The dynamin family of proteins consists of unique GTPases involved in membrane fission and fusion events throughout the cell. The founding member, dynamin, is crucial for endocytosis, synaptic membrane recycling, membrane trafficking within the cell and, more recently, has been associated with filamentous actin. Dynamin was first implicated in endocytosis when it was discovered to be the mammalian homologue of the shibire gene product in Drosophila. A temperature sensitive shibire allele causes a defect in clathrin-mediated endocytosis. Since then, overexpressing human dynamin mutants in mammalian cells was found to block clathrin-mediated endocytosis. Over the years, our structural work has played a leading role in dissecting the function of dynamin in membrane fission. We have shown that purified dynamin readily assembles into rings and spirals and it forms similar structures on liposomes, generating dynamin-lipid tubes that constrict upon GTP hydrolysis. A potential mechanism for dynamin constriction was revealed when we solved the first three-dimensional structure of dynamin. All evidence supports the hypothesis that dynamin assembles around the necks of clathrin-coated pits where it assists in membrane fission. The tension created by dynamin constricting the neck of coated pits may be sufficient for membrane fission in the cell. The ability of dynamin to constrict and generate a force on the underlying lipid bilayer makes it unique among GTPases as a mechanochemical enzyme. Previously, we solved the structure of a dynamin mutant (lacking its C-terminus) in the constricted and non-constricted states using helical reconstruction and the IHRSR methods. The 3D volumes reveal three distinct radial densities, outer, middle and inner layers. During constriction the most obvious change is a decrease in the axial repeat and radius. However, the volume interiors shows a large conformational change within the middle layer, which provides a clue to the mechanism of constriction. Dynamin contains five identifiable domains: GTPase, middle, pleckstrin homology (PH), GTPase effector (GED) and proline/arginine-rich (PRD). Using molecular modeling tools, we docked the crystal structures of the GTPase and PH domains of dynamin into the 3D maps using a rigid-body Monte Carlo algorithm. The GTPase domain docked into the outer radial density while the PH domain docks into the inner radial density. The GED would then reside in the middle layer, which fits with previous findings that GED directly interacts in trans with a GTPase domain to stimulate the GTPase activity of dynamin. The results show how adjacent GTPase structures associate with one another in an arrangement consistent with the cryo-EM structure and suggest a mechanism for self-assembly and corkscrew motion during constriction. The positioning of the PH domain within the inner radial density places the variable loops facing toward the membrane. This positioning is consistent with the Charcot-Marie-Tooth mutation in the PH domain having an effect on lipid binding. During synaptic membrane retrieval, dynamin and endophilin are recruited to the necks of clathrin-coated pits and play a crucial role in vesiculation. Recently we have shown that endophilin and dynamin co-localize at the necks of clathrin-coated pits, proximal to the coat, after microinjection of GTPγS. The interaction between dynamin and endophilin was further shown to be important for endocytosis by microinjection studies using the SH3-domain of endophilin and the synaptojanin derived peptide (PP19). Both perturbed the assembly of the proteins and inhibited endocytosis. In support of the role of endophilin enhancing the assembly of dynamin, we found that addition of endophilin increased the recruitment of dynamin to liposomes and the formation of tubules. These results suggest that endophilin and dynamin form a """"""""pre-fission complex"""""""" at the necks of the coated pits proximal to the clathrin-coat, which coordinates dynamin-mediated budding of newly formed vesicles in vertebrate synapses.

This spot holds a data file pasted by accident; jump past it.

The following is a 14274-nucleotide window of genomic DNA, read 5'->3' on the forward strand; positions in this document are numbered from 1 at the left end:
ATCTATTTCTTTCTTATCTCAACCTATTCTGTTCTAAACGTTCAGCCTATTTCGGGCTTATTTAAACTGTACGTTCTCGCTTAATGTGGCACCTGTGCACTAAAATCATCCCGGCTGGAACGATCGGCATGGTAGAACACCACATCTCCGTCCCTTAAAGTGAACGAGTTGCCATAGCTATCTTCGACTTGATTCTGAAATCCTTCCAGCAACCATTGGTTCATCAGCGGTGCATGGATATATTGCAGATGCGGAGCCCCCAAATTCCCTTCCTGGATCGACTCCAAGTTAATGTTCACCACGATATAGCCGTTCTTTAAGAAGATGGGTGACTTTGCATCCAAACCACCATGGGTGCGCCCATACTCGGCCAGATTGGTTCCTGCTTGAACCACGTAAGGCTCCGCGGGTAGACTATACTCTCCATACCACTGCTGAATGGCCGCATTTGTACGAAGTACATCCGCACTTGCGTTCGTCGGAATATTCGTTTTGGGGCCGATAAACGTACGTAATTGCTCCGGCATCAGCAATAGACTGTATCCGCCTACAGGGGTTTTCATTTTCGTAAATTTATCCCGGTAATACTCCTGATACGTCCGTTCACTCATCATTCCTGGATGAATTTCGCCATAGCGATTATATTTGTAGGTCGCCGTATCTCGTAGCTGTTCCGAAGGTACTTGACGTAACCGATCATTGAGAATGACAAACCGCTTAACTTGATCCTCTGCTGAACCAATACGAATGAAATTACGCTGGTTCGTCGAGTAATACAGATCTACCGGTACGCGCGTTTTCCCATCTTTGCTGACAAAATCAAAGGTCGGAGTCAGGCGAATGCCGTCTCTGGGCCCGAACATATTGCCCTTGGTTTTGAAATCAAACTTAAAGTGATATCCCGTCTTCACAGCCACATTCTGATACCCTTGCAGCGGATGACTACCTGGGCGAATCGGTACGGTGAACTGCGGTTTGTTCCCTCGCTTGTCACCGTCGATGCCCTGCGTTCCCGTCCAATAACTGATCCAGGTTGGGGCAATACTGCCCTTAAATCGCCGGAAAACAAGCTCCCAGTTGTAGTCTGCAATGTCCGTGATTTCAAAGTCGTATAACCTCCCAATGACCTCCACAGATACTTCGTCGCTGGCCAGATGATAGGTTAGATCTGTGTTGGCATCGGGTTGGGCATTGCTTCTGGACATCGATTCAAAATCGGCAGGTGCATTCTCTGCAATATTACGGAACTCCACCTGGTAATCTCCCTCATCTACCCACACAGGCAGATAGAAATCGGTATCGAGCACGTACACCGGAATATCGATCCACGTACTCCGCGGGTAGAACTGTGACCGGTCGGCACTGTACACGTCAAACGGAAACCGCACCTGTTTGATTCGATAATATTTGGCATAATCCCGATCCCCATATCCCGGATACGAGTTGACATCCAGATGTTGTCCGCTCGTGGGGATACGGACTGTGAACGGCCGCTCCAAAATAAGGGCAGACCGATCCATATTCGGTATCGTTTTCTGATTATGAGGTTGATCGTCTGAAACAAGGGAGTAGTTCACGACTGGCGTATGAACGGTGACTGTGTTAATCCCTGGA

Project Start
Project End
Budget Start
Budget End
Support Year
16
Fiscal Year
2011
Total Cost
$627,481
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Antonny, Bruno; Burd, Christopher; De Camilli, Pietro et al. (2016) Membrane fission by dynamin: what we know and what we need to know. EMBO J 35:2270-2284
Sambuughin, Nyamkhishig; Goldfarb, Lev G; Sivtseva, Tatiana M et al. (2015) Adult-onset autosomal dominant spastic paraplegia linked to a GTPase-effector domain mutation of dynamin 2. BMC Neurol 15:223
Mattila, Juha-Pekka; Shnyrova, Anna V; Sundborger, Anna C et al. (2015) A hemi-fission intermediate links two mechanistically distinct stages of membrane fission. Nature 524:109-113
Sundborger, Anna C; Hinshaw, Jenny E (2015) Dynamins and BAR Proteins-Safeguards against Cancer. Crit Rev Oncog 20:475-84
Sundborger, Anna C; Fang, Shunming; Heymann, J├╝rgen A et al. (2014) A dynamin mutant defines a superconstricted prefission state. Cell Rep 8:734-42
Sundborger, Anna C; Hinshaw, Jenny E (2014) Regulating dynamin dynamics during endocytosis. F1000Prime Rep 6:85
Hinshaw, J (2012) Structural analysis of dynamin reveals a mechanism of membrane fission. Microsc Microanal 18 Suppl 2:58-9
Hurley, James H; Hinshaw, Jenny E (2012) Dynamin: membrane scission meets physics. Curr Biol 22:R1047-8
Shiba, Yoko; Luo, Ruibai; Hinshaw, Jenny E et al. (2011) ArfGAP1 promotes COPI vesicle formation by facilitating coatomer polymerization. Cell Logist 1:139-154
Sundborger, Anna; Soderblom, Cynthia; Vorontsova, Olga et al. (2011) An endophilin-dynamin complex promotes budding of clathrin-coated vesicles during synaptic vesicle recycling. J Cell Sci 124:133-43

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